Auditor General DePasquale Says State Could Reap $581 Million Annually by Regulating, Taxing Marijuana

Special report details benefits for Pennsylvanians
July 19 2018
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Auditor General DePasquale Says State Could Reap $581 Million Annually by Regulating, Taxing Marijuana

Special report details benefits for Pennsylvanians

Printer friendly special report

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PITTSBURGH (July 19, 2018) – Auditor General Eugene DePasquale today said Pennsylvania is missing out on $581 million per year in revenue by not regulating and taxing marijuana — money that could fund critical initiatives that affect Pennsylvanians’ lives.

“Repeated polls have shown that a majority of Americans now believe marijuana should be legalized. In Pennsylvania, it’s 56 percent,” DePasquale said during a news conference with Pittsburgh Mayor William Peduto.

“Today, I’m releasing a special report that shows the staggering amount the state could reap in tax revenue if legislators simply did what their constituents want them to do: regulate and tax marijuana for adult use.”

The 14-page special report, “Regulating and Taxing Marijuana,” compiles national research data, which show that an average of 8.38 percent of the commonwealth’s adults (21 and older) currently use marijuana at least monthly — a total of 798,556 adults.

In Colorado and Washington, where marijuana has been legal since 2012, adult users spend an average of $2,080 annually. If Pennsylvania’s 798,556 adult users spent the same amount, they would create a $1.66 billion retail industry.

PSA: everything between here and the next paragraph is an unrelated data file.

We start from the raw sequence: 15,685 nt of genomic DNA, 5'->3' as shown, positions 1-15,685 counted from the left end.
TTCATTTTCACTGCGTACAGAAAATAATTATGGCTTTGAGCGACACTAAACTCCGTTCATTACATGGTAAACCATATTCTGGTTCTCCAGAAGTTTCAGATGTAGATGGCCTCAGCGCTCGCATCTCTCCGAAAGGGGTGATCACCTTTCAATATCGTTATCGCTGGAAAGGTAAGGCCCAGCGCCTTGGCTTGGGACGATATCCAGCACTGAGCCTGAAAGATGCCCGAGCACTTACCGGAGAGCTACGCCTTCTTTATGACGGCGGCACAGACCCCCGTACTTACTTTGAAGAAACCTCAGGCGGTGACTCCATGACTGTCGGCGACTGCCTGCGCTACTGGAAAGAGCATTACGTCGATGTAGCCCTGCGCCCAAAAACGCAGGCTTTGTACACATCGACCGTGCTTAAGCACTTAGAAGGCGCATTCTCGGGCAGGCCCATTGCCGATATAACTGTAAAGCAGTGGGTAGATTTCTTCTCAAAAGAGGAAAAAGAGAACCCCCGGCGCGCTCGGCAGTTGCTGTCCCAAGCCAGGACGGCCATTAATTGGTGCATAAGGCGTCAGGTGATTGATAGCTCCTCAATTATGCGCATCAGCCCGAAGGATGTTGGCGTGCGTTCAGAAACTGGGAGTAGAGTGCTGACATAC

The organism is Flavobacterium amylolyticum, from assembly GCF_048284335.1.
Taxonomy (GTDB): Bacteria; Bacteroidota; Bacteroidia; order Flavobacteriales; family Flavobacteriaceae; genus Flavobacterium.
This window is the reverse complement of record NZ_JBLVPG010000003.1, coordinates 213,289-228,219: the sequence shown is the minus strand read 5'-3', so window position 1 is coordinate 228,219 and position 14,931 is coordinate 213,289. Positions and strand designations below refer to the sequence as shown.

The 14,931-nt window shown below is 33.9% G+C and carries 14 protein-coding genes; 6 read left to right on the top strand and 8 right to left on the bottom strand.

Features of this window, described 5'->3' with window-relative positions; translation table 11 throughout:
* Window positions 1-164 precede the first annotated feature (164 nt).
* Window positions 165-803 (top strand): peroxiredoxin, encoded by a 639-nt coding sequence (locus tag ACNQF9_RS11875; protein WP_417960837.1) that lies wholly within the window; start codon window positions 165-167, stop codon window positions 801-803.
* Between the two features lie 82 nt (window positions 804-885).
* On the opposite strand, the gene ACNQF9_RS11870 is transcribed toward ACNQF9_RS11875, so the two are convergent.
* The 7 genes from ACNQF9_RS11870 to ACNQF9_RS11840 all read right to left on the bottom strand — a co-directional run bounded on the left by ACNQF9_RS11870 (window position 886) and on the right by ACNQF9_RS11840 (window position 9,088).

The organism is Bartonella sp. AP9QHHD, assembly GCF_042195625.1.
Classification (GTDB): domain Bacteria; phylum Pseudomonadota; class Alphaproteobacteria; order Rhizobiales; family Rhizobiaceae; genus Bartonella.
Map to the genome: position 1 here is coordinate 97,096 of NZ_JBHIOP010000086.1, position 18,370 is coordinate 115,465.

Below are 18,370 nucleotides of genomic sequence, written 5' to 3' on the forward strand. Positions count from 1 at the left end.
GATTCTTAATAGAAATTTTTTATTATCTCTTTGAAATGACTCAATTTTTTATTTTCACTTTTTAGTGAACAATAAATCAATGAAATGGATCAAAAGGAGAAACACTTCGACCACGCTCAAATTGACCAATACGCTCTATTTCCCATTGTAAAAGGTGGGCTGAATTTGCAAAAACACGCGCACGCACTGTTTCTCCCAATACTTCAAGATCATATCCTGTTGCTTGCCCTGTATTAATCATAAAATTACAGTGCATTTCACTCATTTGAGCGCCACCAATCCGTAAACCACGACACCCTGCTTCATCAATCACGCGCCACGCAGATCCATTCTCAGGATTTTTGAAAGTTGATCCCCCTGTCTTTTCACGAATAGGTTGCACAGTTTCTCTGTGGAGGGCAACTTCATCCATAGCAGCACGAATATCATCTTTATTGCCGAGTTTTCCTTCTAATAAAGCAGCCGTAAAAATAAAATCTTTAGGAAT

Assuming Pennsylvania taxed the growth, cultivation and sale of marijuana at 35 percent, the state would collect roughly $581 million in tax revenue annually. If Allegheny and Philadelphia counties were allowed to add 1-2 percent local tax, they could collect an additional $3.8 million and $6.9 million, respectively.

“Imagine what that $581 million could mean for Pennsylvanians,” DePasquale said. “Not only would it help balance the state budget, but it would also mean increases to initiatives that affect Pennsylvanians’ lives, such as greater access to opioid treatment and better health care access for veterans and children.”

DePasquale became the first statewide elected official to endorse regulating and taxing marijuana in March 2017.

“With our neighboring states all looking at legalizing marijuana, now is the time for Pennsylvania to do the same,” DePasquale continued. “Legislators must act now so that we can be competitive and not lose potential revenue to other states.”

The “Regulating and Taxing Marijuana” special report is available online at: www.PaAuditor.gov.

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